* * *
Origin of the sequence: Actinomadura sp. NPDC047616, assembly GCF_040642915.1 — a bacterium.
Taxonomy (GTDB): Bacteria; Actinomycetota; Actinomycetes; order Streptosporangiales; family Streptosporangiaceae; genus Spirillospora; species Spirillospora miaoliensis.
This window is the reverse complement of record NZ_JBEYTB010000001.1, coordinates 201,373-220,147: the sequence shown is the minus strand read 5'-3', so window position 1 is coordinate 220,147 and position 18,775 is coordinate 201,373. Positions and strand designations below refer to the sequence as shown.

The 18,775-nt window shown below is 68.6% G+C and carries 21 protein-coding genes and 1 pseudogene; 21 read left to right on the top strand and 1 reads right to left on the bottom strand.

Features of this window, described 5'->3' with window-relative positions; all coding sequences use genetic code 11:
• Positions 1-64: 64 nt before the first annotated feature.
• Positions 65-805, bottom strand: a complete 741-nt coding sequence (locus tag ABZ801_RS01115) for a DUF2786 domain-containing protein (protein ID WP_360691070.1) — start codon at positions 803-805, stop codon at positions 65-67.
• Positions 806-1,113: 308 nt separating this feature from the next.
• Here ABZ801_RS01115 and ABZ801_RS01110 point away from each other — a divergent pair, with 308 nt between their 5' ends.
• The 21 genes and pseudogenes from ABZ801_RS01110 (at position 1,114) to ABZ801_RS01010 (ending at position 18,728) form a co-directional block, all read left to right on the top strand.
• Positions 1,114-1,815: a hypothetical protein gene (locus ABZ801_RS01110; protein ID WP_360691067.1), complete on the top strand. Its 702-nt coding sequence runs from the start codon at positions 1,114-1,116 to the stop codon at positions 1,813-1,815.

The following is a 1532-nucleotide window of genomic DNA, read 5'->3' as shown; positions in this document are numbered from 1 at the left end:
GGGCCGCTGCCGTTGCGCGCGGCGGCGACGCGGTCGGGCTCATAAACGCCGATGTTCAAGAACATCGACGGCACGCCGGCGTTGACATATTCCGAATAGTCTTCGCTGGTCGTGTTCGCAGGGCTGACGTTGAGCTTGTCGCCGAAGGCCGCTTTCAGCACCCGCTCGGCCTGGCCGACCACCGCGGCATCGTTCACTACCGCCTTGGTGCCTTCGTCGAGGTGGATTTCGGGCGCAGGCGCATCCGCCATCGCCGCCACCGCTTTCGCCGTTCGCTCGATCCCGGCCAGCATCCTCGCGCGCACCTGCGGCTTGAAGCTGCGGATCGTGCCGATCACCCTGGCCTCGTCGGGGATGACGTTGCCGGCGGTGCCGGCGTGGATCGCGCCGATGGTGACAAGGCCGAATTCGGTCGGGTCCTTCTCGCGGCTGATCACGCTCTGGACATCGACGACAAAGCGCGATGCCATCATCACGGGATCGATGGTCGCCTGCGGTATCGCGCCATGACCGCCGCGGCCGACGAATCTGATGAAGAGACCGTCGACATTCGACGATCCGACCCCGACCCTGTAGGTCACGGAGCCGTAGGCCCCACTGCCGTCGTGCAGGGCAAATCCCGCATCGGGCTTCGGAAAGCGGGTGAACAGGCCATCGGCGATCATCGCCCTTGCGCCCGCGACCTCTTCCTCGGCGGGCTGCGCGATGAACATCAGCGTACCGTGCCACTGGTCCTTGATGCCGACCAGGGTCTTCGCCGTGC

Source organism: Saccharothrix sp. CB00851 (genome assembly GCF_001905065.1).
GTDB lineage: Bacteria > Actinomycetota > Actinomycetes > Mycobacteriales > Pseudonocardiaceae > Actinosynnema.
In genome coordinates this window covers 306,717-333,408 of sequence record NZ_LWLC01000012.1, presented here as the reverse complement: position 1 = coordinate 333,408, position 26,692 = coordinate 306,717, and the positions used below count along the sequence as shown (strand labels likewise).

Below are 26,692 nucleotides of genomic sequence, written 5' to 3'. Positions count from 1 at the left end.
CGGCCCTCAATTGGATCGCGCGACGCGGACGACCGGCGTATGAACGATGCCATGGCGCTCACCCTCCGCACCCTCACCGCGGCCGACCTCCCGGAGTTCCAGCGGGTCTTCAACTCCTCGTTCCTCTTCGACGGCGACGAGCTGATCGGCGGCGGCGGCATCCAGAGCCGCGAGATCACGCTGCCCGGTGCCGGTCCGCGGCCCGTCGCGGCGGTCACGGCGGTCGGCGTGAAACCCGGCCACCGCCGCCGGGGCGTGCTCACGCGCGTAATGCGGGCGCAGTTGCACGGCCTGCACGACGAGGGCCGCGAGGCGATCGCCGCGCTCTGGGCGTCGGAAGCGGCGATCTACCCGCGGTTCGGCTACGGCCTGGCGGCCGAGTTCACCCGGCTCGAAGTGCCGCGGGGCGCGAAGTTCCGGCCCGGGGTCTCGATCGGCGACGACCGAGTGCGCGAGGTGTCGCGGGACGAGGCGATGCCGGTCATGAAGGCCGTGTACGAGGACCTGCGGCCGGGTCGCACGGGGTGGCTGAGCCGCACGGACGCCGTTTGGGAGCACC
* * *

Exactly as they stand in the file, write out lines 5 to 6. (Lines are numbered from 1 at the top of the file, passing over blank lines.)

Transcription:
Features of this window, described 5'->3' with window-relative positions; all coding sequences use genetic code 11:
• Positions 1-64: 64 nt before the first annotated feature.